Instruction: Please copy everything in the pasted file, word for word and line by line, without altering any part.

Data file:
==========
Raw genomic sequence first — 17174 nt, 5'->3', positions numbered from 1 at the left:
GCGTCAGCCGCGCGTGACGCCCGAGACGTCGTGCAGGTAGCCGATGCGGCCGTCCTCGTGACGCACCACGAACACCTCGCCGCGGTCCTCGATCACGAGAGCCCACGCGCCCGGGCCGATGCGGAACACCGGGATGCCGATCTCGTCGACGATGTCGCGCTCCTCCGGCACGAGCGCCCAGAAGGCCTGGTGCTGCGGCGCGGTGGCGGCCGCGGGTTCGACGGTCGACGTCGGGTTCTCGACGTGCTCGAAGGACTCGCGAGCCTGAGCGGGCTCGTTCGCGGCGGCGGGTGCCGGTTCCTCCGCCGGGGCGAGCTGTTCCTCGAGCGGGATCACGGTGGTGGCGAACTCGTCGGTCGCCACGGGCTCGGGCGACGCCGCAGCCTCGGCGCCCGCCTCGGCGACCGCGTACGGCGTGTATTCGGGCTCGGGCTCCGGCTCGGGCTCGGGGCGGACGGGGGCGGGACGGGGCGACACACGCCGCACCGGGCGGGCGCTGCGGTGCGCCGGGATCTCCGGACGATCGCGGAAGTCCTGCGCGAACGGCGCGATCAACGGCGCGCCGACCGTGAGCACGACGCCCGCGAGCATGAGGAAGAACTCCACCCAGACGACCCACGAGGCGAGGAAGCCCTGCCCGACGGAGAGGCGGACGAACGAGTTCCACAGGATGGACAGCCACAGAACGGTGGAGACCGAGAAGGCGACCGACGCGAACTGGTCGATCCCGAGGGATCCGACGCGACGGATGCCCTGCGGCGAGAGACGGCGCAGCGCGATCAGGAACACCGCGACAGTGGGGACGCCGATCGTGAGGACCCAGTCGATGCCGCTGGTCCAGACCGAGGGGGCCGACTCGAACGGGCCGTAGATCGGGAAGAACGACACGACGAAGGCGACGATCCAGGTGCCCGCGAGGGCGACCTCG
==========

Raw genomic sequence first — 17174 nt, 5'->3', positions numbered from 1 at the left:
GCGTCAGCCGCGCGTGACGCCCGAGACGTCGTGCAGGTAGCCGATGCGGCCGTCCTCGTGACGCACCACGAACACCTCGCCGCGGTCCTCGATCACGAGAGCCCACGCGCCCGGGCCGATGCGGAACACCGGGATGCCGATCTCGTCGACGATGTCGCGCTCCTCCGGCACGAGCGCCCAGAAGGCCTGGTGCTGCGGCGCGGTGGCGGCCGCGGGTTCGACGGTCGACGTCGGGTTCTCGACGTGCTCGAAGGACTCGCGAGCCTGAGCGGGCTCGTTCGCGGCGGCGGGTGCCGGTTCCTCCGCCGGGGCGAGCTGTTCCTCGAGCGGGATCACGGTGGTGGCGAACTCGTCGGTCGCCACGGGCTCGGGCGACGCCGCAGCCTCGGCGCCCGCCTCGGCGACCGCGTACGGCGTGTATTCGGGCTCGGGCTCCGGCTCGGGCTCGGGGCGGACGGGGGCGGGACGGGGCGACACACGCCGCACCGGGCGGGCGCTGCGGTGCGCCGGGATCTCCGGACGATCGCGGAAGTCCTGCGCGAACGGCGCGATCAACGGCGCGCCGACCGTGAGCACGACGCCCGCGAGCATGAGGAAGAACTCCACCCAGACGACCCACGAGGCGAGGAAGCCCTGCCCGACGGAGAGGCGGACGAACGAGTTCCACAGGATGGACAGCCACAGAACGGTGGAGACCGAGAAGGCGACCGACGCGAACTGGTCGATCCCGAGGGATCCGACGCGACGGATGCCCTGCGGCGAGAGACGGCGCAGCGCGATCAGGAACACCGCGACAGTGGGGACGCCGATCGTGAGGACCCAGTCGATGCCGCTGGTCCAGACCGAGGGGGCCGACTCGAACGGGCCGTAGATCGGGAAGAACGACACGACGAAGGCGACGATCCAGGTGCCCGCGAGGGCGACCTCG